Teva had no comment on DeWine's offer to settle. Endo said it did not comment on pending litigation. Janssen declined to comment on DeWine. Purdue and Allergan did not respond to repeated requests for interviews.
In an email to TheStreet, a representative of AmerisourceBergen said "We welcome the opportunity to meet with Attorney General DeWine and work with the people of Ohio as well as fellow members of the wholesale distribution community, the wider pharmaceutical supply chain and law enforcement and regulatory professionals to combat opioid abuse."
Ronny Gal, pharmaceutical analyst for Sanford C. Bernstein said "I would be surprised if at least some of the manufacturers do not consider discussion. Never hurts to talk."
In September, Purdue asked the court to toss the lawsuit. The company said that the action fails to prove that the company's marketing of its pain killer caused specific harm and that the legal action bumps up against federal law because the Food and Drug Administration approved Oxycontin as well as its safety warnings.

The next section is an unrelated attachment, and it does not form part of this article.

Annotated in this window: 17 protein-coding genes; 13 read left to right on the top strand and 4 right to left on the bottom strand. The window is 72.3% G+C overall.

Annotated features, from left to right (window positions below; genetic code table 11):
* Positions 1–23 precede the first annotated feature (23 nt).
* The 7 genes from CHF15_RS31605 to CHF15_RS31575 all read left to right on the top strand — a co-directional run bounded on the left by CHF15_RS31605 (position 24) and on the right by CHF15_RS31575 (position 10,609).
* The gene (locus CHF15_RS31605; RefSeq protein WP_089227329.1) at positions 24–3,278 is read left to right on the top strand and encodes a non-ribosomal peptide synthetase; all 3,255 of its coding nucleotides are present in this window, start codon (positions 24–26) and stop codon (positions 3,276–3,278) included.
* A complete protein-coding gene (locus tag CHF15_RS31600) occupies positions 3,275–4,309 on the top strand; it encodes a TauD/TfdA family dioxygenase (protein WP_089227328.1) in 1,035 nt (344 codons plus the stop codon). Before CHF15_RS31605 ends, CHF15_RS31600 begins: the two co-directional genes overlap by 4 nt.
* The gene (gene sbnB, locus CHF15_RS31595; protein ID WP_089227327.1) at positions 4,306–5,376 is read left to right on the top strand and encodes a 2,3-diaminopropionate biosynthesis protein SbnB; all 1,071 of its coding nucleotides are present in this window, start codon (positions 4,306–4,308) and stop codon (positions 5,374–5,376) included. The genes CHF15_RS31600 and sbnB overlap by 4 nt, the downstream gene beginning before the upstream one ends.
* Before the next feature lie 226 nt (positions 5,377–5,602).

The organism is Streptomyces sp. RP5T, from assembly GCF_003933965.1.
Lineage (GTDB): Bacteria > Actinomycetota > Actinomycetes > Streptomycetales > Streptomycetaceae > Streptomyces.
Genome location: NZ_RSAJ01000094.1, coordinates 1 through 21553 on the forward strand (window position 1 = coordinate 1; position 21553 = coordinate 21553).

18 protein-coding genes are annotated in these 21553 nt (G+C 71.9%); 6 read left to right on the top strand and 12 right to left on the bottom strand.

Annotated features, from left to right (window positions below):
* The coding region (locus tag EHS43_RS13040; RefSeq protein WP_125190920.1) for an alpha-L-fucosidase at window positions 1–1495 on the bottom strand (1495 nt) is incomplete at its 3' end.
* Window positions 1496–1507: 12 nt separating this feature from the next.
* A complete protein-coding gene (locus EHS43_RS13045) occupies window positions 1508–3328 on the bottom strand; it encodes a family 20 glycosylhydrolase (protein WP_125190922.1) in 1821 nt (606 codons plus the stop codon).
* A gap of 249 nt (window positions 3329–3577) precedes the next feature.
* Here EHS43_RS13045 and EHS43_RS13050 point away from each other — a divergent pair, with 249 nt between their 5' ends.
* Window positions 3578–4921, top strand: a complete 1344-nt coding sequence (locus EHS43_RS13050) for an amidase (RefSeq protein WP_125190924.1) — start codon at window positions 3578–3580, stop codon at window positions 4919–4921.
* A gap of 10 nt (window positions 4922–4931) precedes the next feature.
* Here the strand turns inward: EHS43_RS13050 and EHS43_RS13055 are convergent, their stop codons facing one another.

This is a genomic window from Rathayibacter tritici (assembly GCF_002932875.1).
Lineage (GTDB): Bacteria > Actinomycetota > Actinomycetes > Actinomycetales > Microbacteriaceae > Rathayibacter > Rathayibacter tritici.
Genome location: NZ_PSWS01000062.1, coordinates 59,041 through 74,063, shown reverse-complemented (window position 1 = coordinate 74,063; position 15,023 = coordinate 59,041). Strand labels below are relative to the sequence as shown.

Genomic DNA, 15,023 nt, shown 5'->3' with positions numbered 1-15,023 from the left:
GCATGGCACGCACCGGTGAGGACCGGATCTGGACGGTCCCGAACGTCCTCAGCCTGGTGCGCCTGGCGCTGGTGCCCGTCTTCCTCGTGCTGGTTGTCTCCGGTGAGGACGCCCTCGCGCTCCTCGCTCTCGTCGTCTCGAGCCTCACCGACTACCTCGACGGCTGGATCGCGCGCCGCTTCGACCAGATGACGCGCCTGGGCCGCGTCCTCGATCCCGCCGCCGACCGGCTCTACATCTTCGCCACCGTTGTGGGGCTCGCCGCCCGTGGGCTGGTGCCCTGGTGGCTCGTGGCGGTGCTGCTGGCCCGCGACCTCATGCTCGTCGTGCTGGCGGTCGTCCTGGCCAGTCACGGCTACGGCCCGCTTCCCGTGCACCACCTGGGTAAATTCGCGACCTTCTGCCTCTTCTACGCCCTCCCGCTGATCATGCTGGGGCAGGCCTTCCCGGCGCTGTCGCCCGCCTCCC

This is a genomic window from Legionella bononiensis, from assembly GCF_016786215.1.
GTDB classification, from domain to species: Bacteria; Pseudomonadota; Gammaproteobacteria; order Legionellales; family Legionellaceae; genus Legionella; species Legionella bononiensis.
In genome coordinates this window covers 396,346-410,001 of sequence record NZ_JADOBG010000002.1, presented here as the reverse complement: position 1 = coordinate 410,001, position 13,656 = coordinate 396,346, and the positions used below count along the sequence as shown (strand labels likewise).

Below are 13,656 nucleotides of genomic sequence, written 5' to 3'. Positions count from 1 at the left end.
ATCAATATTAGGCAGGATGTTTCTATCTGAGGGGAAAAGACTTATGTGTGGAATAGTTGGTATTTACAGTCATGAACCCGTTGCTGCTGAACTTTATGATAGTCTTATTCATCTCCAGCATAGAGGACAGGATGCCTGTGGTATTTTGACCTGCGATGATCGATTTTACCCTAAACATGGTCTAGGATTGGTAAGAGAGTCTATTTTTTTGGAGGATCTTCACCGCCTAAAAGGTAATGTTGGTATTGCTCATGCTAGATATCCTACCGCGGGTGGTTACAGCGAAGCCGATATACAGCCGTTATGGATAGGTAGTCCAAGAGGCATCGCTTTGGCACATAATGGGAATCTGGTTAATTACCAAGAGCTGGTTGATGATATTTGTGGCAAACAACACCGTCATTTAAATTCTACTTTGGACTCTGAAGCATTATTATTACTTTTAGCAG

The lawsuit is still in process.
Familiar Faces to Fight With Ohio
To fight Big Pharma, Ohio in particular, has brought in some battle-tested veterans to get the job done.
Ohio has hired attorneys Steve Berman, Grant Woods and Mike Moore who are kind of putting the band back together, having all participated in the Tobacco Master Settlement Agreement, the landmark lawsuit that pitted the four largest tobacco companies in the U.S. against attorneys general from 46 states that resulted in a $246 billion settlement in 1999.